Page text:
The Fantastic Four are going on the same expedition they started decades ago but were thrown off track of when they were given powers. Now they’re undertaking the expedition again to finally see the far reaches of space they intended to explore; but will they find something truly remarkable, or will they regret it? If you ask Thing they will most definitely regret it!
So what’s it about?
Read our preview.
Why does this matter?
Dan Slott and Paco Medina expertly opened this story arc–aptly titled “Point of Origin”–capturing the magic of the first voyage, touching on the original, and looking ahead to new and unexplored space adventure. This issue expands on that and puts the Fantastic Four in a great disadvantage where anything is possible. I spoke quite a bit about this issue and it was my most anticipated comic out October 2nd on the AiPT! Comics Podcast:
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Fine, you have my attention. What’s good about it?
This issue opens with the introduction of a superhero team called The Unparalleled. This group of heroes has impressive powers, interesting character dynamics between them, and the role of protector for a strange world. The planet is called Spyre and we’re introduced to a leader of sorts in the Tower of Over-Site. Take from that naming what you will, but Slott and Medina do well to make you interested in this group of heroes.
After about 9 pages and one hell of a sequence of fighting and heroing, our favorite title characters enter the story. I don’t want to spoil it since the introduction fo this team to Spyre is quite unique. There’s a clever use of garbled language to convey the lack of understanding between the teams and things get hairy quite quickly. By the end of the issue, it’s made very clear the Fantastic Four aren’t in control or even at an advantage which is rare for them given their big universe creation saga when the book was on hiatus. Medina and Slott are capturing the magic of the unknown which is rare given how much we know about the cosmic side of the Marvel universe these days.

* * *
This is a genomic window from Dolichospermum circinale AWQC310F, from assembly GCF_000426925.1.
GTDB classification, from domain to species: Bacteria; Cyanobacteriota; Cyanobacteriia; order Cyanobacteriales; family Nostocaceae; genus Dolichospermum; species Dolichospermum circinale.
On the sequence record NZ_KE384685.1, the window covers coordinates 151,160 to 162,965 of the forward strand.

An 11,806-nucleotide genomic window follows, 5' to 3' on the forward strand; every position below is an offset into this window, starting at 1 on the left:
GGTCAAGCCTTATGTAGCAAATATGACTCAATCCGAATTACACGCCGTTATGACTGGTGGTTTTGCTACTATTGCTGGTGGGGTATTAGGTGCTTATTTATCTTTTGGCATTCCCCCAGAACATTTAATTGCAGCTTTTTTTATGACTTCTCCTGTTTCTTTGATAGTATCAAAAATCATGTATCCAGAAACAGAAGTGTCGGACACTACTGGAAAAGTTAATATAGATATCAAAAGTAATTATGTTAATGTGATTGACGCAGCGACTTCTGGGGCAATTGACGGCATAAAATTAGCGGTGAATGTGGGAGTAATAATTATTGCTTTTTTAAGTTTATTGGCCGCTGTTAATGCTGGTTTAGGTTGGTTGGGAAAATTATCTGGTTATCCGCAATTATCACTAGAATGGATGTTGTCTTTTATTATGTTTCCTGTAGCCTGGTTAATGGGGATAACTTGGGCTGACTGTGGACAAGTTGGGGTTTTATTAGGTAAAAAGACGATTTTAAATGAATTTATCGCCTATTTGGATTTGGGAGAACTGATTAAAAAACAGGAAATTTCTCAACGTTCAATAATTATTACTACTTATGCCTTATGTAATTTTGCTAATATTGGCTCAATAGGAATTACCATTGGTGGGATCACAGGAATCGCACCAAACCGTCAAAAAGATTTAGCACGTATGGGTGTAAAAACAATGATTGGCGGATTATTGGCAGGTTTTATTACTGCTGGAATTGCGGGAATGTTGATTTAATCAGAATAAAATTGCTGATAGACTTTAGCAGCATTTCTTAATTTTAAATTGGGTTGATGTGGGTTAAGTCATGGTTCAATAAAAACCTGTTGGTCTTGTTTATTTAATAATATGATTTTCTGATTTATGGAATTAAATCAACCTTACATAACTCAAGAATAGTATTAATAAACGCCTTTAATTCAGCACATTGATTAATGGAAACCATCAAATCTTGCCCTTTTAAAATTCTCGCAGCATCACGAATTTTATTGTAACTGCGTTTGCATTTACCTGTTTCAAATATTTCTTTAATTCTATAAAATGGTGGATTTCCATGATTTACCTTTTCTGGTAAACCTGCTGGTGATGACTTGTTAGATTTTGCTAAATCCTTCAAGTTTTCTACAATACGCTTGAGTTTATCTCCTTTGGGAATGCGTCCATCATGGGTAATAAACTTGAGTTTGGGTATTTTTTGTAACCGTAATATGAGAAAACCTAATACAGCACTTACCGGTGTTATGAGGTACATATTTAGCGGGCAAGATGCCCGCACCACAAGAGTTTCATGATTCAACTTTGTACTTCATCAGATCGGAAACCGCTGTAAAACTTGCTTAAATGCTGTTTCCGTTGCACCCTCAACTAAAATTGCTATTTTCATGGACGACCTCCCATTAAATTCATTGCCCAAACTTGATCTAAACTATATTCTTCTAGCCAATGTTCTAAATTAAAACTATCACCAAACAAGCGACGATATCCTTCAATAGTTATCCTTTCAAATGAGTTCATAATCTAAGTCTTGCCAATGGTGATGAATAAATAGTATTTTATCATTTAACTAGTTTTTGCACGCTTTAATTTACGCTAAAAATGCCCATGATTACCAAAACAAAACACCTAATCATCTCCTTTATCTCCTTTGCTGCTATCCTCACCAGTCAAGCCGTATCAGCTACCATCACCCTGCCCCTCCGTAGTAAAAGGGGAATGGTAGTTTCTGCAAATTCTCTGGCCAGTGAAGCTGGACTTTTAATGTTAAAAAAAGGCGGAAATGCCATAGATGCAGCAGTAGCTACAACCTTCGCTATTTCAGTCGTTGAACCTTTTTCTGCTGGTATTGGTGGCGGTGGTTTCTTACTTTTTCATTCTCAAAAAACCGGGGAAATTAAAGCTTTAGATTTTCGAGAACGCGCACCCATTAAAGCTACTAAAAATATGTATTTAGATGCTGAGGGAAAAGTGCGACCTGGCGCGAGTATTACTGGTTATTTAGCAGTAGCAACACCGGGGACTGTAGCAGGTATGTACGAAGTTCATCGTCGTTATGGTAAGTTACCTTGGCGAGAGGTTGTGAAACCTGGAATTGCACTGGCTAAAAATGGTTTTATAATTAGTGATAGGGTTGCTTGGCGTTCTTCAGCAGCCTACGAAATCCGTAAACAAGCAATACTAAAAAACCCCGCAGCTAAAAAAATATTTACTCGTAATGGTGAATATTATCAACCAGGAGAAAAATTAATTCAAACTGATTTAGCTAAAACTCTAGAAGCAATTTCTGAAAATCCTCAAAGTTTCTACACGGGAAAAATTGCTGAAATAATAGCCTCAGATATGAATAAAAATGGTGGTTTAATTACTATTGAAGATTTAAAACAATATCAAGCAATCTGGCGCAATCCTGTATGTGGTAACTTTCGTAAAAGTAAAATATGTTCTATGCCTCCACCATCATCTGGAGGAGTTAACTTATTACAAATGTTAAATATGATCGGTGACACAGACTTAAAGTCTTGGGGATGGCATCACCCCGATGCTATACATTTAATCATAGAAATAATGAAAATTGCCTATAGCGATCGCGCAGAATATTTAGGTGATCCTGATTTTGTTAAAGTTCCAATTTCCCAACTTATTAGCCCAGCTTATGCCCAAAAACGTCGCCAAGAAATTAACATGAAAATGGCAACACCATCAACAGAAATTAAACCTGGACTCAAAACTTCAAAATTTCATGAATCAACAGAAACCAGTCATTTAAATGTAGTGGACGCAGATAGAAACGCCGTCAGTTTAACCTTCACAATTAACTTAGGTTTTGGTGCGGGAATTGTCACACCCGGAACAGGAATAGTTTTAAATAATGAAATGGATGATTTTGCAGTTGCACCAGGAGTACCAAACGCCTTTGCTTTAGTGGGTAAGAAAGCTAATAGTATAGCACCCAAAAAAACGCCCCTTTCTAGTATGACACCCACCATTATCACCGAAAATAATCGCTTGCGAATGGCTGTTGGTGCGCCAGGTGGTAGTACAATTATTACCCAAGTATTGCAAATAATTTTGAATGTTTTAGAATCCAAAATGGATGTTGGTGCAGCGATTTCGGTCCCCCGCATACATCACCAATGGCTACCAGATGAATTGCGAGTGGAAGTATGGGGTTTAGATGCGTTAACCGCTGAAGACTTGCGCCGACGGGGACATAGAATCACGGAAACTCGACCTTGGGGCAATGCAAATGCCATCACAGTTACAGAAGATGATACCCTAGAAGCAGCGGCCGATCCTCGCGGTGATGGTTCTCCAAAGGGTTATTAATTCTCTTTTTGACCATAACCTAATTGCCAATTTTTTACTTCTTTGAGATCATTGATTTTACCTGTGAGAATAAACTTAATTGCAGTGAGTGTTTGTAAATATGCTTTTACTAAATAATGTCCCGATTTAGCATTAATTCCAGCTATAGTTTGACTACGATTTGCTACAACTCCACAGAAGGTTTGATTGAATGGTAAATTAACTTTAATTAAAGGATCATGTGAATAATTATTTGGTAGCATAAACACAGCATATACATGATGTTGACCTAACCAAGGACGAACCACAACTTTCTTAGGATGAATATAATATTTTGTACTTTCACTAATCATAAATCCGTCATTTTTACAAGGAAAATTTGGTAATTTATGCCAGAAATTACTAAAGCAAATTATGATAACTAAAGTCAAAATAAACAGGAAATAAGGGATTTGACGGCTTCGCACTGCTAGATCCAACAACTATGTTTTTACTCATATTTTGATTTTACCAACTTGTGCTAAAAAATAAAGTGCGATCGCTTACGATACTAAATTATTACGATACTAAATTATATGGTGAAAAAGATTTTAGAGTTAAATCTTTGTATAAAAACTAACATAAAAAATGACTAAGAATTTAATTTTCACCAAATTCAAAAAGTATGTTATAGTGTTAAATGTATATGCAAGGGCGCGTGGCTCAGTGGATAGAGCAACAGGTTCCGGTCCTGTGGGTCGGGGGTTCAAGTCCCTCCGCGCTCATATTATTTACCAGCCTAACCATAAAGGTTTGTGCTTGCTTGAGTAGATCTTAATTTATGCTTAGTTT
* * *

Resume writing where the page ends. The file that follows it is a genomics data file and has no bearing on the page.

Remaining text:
The art is shared by Medina and Bob Quinn with colors by Jesus Aburtov and letters by VC’s Joe Caramagna. The action and characters are very clean, the new superhero costumes look original and fresh, and even the subtle touches in the environment show off a new world that’ll get you excited to learn more about. I’m not exactly sure who should get the credit for the alien language lettering spoken by the Fantastic Four, but it’s very good. There’s a subtle look to it to convey the big one-liner’s we’ve come to expect from Human Torch and Thing that’ll get you in the mood for the action at hand.
It can’t be perfect, can it?
This story drops you into an alien world and can feel a bit overwhelming in its lack of answers. That said, I was all-in for it and enjoyed every detail, every nuance, and every twist that came our way.
Is it good?
Fantastic Four is back to being a bold, bright, rowdy and original sci-fi action-adventure. By the end of the issue, even after introducing a ton of new characters – it goes by quick – you feel as if you’ve experienced something that is so rare in comics: infinite possibilities.